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Divorce and Debt

During the divorce process you will be dividing not only your assets but your debts.  This does not come without risk and must be done thoughtfully and with great care.  Furthermore, since your future financial well being may be dependent on your creditworthiness, you will need to take positive steps toward establishing or maintaining a solid credit history.

Make sure that you can afford your settlement.  Leaving your marriage asset-rich and cash-poor can be a formula for disaster.  Assuming more debt than you can afford to maintain can be dangerous as well.

Serious problems can occur if you and your ex-spouse remain financially linked after your divorce.  If you have joint credit cards, the payment history relating to those cards will appear on both your and your spouse’s credit histories.  If your ex-spouse agrees to take responsibility for any debts associated with those cards, there are still risks to you – even if the cards are canceled as part of the divorce process.  If your ex-spouse makes untimely payments or otherwise defaults on the debt, these problems could haunt you for a long period of time.  Despite your divorce agreement, if your ex-spouse declares bankruptcy, creditors will hold you responsible for any joint debt.  Furthermore, until such debt is fully paid, derogatory information will continue to accrue and damage your credit, making future borrowing difficult.  Although not always possible, it is in your best interests to pay off any joint debts and close all joint accounts prior to the division of any assets.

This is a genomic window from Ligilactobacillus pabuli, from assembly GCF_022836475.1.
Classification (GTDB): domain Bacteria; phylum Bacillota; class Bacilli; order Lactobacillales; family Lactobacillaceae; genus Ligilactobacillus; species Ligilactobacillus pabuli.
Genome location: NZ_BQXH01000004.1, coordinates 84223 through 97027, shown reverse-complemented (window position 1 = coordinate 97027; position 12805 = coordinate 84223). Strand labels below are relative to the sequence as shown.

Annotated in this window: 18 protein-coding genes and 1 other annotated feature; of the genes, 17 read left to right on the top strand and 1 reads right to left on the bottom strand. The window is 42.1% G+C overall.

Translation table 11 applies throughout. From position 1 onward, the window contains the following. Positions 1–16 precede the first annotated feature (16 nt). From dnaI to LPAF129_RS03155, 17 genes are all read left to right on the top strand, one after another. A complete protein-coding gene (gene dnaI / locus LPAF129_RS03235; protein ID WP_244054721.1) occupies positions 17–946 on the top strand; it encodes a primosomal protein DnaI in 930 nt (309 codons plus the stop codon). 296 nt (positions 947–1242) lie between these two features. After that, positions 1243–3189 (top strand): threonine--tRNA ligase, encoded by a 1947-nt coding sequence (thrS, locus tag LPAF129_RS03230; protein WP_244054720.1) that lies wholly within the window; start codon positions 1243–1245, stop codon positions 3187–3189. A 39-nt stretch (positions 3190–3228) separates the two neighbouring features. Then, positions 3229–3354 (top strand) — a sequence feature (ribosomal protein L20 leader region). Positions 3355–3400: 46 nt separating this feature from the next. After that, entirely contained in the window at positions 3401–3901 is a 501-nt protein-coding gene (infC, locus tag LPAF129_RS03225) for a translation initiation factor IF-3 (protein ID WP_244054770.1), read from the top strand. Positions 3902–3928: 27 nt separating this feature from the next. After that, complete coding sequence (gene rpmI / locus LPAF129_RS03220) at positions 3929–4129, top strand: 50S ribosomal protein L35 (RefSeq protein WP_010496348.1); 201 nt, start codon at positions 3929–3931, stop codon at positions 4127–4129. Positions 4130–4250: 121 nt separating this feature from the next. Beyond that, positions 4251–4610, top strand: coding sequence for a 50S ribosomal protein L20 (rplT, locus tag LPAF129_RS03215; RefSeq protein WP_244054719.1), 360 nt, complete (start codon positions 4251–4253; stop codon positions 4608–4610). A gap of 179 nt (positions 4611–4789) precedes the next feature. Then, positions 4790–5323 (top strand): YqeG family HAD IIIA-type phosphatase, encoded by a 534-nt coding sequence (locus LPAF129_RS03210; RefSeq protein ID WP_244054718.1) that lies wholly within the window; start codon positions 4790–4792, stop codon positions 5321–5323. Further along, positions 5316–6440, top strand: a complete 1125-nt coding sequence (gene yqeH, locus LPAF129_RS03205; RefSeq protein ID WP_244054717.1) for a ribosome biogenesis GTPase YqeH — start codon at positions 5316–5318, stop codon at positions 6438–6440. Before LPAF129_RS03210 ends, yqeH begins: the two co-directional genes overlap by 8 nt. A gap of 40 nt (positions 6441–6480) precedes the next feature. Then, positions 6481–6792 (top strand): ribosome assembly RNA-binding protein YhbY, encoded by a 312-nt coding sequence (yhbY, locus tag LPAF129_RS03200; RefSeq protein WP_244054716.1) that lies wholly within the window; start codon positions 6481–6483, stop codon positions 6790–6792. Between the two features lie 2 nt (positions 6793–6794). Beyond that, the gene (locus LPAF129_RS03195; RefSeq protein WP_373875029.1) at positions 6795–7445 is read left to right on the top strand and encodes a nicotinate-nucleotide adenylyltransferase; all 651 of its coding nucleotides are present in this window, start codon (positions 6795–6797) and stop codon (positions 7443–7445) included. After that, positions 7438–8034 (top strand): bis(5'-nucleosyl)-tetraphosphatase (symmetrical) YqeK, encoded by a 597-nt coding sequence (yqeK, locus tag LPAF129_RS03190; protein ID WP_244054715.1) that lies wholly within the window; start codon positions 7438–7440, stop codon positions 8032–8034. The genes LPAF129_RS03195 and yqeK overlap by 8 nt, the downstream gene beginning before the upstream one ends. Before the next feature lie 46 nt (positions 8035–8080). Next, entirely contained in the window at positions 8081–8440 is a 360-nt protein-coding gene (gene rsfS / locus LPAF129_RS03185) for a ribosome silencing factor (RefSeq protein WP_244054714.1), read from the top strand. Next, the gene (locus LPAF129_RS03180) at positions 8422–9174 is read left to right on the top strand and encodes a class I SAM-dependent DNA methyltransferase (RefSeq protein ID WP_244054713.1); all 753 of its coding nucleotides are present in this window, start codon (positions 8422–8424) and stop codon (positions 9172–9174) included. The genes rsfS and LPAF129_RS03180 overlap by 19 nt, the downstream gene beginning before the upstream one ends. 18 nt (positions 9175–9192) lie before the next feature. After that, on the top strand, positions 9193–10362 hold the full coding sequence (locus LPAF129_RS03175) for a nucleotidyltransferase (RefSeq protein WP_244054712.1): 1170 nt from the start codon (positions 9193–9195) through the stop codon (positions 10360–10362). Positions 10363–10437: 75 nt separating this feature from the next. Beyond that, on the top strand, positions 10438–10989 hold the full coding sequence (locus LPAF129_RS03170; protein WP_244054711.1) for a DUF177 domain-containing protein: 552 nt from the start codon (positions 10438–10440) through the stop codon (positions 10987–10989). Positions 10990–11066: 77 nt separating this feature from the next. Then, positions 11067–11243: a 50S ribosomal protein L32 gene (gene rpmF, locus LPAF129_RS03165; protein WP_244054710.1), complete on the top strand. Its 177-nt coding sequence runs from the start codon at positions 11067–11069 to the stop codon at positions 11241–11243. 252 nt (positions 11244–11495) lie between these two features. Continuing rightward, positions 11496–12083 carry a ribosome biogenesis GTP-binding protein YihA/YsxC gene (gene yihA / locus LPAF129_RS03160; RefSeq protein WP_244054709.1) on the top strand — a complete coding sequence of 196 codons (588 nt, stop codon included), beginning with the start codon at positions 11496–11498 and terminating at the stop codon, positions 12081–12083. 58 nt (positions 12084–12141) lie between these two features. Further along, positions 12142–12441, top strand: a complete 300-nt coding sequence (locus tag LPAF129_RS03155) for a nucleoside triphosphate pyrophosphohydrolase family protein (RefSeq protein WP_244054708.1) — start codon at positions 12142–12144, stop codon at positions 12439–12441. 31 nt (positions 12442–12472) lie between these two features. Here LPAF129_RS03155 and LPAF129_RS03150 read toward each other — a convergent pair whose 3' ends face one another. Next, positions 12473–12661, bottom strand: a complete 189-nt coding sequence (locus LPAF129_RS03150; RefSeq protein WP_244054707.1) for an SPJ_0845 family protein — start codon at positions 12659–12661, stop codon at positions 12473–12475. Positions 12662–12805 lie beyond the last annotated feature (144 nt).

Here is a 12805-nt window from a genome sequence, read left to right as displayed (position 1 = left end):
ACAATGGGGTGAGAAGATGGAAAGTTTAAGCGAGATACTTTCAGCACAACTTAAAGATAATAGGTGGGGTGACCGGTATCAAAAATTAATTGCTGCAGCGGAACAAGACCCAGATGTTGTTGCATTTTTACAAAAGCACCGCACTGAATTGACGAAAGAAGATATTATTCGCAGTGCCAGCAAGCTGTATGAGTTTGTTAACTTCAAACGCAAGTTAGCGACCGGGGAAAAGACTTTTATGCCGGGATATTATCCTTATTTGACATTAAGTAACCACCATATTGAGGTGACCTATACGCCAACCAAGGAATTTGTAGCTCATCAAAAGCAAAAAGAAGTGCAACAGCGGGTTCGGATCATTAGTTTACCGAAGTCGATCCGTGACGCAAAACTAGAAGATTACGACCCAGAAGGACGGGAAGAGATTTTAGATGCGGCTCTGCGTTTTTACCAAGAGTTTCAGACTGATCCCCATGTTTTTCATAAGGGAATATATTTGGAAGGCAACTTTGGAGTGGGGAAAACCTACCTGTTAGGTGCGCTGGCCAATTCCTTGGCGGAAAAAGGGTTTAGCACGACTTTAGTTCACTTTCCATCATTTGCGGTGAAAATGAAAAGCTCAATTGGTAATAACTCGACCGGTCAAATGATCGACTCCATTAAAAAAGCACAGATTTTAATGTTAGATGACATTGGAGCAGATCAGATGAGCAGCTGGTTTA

You should obtain a copy of your credit history and review it for accuracy.  Reporting agencies should be notified of any errors so that they can correct them.  If you have not yet established credit in your name or your credit report has little or no information on it, you should try to establish credit as soon as possible.  While it is usually best to do this while married, this is often overlooked.  Still, if you find it difficult to obtain credit, it would probably be better to obtain a secured credit card than have none at all.  To obtain a credit report, apply for a credit card or obtain assistance in managing your debt.

More articles on credit and debt management:

Credit Card Stats

Improve Your Financial Health

Thinking of Bankruptcy

Applying for a Loan? Start by Ordering Your Credit Report

Reasons to Check Your Credit Report Regularly

More information on the financial issues in divorce:

The Financial Guide to Divorce Settlement by Carol Ann Wilson

Divorce and Money by Violet Woodhouse and Dale Fetherling

Ernst & Young's Personal Financial Planning Guide: Take Control of Your Future and Unlock the Door to Financial Security, 2nd Edition by Robert J. Garner (Editor), et. al.

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